Quest for 2010 Olympics is ‘Canada’s bid’ 

John Furlong brought a copy of the Vancouver 2010 Bid Corporation’s mini-bid book to Whistler Monday and held the document up for Whistler councillors and members of the public to see.

But he declined to open it.

"There have been a lot of questions from the media about releasing this publicly," Furlong, the president and chief operation officer of the bid corporation said.

"We liken this to the head coach of a football team showing his playbook to the competition."

Furlong said at some point the document will be open to the public, but for the time being the mini-bid book, which was submitted to the International Olympic Committee last week, remains confidential.

"Whatever the big-ticket items in the document are they need to be protected, so they aren’t neutralized (by other cities competing for the 2010 Games)," he said.

Furlong, who was in Whistler to update council on the status of the bid since February’s Games in Salt Lake City, noted there have been suggestions the public should have been apprised of the mini-bid book’s contents.

"We’ve made hundreds of presentations over the last few years," he said. "Most everything in the document has been made public at some time."

Then, opening the cover a crack, Furlong said: "There’s a powerful vision at the front of the document, explaining this is Canada’s bid."

The Vancouver mini-bid book was one of eight the IOC received last week. Sarajevo, (Bosnia and Herzegovina), Jaca (Spain), Salzburg (Austria), Pyeongchang (Korea), Harbin (People's Republic of China), Bern (Switzerland), and Andorra La Vella (Andorra) are also bidding to host the 2010 Winter Olympics.

The mini-bid books are essentially answers to a questionnaire from the IOC providing information on a variety of things, including sports and telecommunications infrastructure, transportation and accommodation facilities, environmental conditions and finances.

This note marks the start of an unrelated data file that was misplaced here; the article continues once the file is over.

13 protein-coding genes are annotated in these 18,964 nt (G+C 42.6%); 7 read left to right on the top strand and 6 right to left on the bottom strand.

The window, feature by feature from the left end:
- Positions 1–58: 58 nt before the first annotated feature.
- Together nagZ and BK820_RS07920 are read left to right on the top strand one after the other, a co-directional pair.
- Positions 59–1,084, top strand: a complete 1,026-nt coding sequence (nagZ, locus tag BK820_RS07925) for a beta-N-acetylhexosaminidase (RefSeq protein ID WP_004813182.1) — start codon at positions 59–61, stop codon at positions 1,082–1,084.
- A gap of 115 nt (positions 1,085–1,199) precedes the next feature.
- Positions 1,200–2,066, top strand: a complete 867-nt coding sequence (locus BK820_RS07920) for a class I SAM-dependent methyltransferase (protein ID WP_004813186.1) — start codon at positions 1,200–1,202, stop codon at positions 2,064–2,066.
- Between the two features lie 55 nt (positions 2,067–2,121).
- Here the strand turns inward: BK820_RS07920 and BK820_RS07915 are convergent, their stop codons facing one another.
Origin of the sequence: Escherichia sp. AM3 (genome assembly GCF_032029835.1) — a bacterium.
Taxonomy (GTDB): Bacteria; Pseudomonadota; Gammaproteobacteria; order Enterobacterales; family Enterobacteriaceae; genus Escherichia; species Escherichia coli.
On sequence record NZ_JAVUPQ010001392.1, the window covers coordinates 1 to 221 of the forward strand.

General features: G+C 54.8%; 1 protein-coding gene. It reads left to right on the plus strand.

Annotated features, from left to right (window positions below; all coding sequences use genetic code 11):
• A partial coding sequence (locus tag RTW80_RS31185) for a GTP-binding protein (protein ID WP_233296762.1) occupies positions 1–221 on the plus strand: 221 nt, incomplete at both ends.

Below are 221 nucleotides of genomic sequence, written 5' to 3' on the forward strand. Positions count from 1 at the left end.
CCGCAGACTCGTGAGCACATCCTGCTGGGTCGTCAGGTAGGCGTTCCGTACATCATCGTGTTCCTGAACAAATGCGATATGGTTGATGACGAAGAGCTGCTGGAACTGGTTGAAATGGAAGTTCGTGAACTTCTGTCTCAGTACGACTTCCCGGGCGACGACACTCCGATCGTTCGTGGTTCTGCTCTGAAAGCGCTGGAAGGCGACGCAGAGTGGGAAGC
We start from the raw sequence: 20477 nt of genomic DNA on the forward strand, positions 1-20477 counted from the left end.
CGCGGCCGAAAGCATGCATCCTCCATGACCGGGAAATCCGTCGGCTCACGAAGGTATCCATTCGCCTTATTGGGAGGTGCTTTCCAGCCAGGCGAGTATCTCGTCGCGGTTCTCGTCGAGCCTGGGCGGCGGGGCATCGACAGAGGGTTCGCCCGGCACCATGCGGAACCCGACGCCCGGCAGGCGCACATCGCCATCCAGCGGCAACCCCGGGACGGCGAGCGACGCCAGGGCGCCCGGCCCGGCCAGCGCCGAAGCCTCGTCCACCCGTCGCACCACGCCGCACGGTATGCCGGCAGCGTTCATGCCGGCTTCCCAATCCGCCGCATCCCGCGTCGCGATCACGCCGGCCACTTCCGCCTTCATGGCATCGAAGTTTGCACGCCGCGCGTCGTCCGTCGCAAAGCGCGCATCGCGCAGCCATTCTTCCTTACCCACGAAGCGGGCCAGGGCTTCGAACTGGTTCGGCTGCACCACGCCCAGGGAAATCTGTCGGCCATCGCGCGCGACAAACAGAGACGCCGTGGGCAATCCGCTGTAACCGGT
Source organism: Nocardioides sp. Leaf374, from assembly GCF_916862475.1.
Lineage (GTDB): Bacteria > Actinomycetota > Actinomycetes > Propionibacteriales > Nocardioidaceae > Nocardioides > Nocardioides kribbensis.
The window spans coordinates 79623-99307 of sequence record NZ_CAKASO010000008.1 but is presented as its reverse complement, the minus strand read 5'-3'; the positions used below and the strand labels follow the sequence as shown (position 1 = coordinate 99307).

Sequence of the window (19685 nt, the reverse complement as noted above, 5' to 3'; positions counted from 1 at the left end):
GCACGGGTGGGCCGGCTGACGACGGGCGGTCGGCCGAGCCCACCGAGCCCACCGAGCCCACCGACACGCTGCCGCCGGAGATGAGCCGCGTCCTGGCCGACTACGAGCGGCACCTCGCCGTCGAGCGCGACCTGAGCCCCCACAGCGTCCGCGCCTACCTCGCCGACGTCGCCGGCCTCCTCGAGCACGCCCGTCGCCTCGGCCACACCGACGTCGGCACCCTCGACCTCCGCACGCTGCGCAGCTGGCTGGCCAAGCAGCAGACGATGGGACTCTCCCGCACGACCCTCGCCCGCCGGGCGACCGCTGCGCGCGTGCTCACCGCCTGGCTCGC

The mini-bid books will be studied by a working group of IOC administrators who will assess the applications against a set of 11 criteria. The findings will be presented to the IOC executive board in Lausanne, Switzerland Aug. 28-29 and a short list of candidate cities will be released at that time.

Furlong said it’s anybody’s guess what will be needed to make the short list, but the rumour is between two and five cities will be chosen.

"We’re very optimistic that we’re going to make the cut," he told council.

A cheque for $100,000 US was included with the mini-bid book, and another cheque for $500,000 US must accompany the final bid book submission, assuming Vancouver makes the short list. Furlong said the bid corporation had anticipated a fee would be required but didn’t expect it would be as much as $500,000 US.

"We have now to find those dollars, in our current budget or by raising the money," he said.

Work will continue on the final bid book, which is expected to be a 600-800 page document. Furlong expects it will be completed by September, but it will also take some time to print. Every statement in the final bid book must be backed up with facts.

"We are determined to produce a technically unassailable bid," Furlong said.

The final bid book must be submitted to the IOC by January 2003. In July 2003 the IOC will select a host city for the 2010 Games.

In the meantime, Furlong said, the bid corporation must start marketing the bid to the world.

"We have to be the lead bid in the winter sports community, which includes seven sport organizations," Furlong said.

"We have to ensure a good buzz about the bid around the world, in government, in media. Business must embrace it. The world must feel excited about Vancouver-Whistler."

Furlong, who was in Halifax for a world tourism conference last week, said there is excitement in eastern Canada about the bid.

"One of the objectives we had was to unite the country behind the bid," he added. "Every corner of the country will be represented on the (bid) team."

On the international front, Furlong said IOC members have heard of Whistler, although some people aren’t yet sure what the Vancouver-Whistler bid is all about.

"But we haven’t had one thing said to us, we haven’t heard anything while travelling that would give us a lump in our throat," Furlong said.

He concluded by saying that the Lillehammer Olympics of 1994 still hold a special place in people’s hearts, in part because of the environmental initiatives launched at those Games. The IOC is "desperate" to see a sustainable Games, Furlong said, and Whistler’s sustainability initiative is what they are looking for.

"You’ve taught us a lot," he said.

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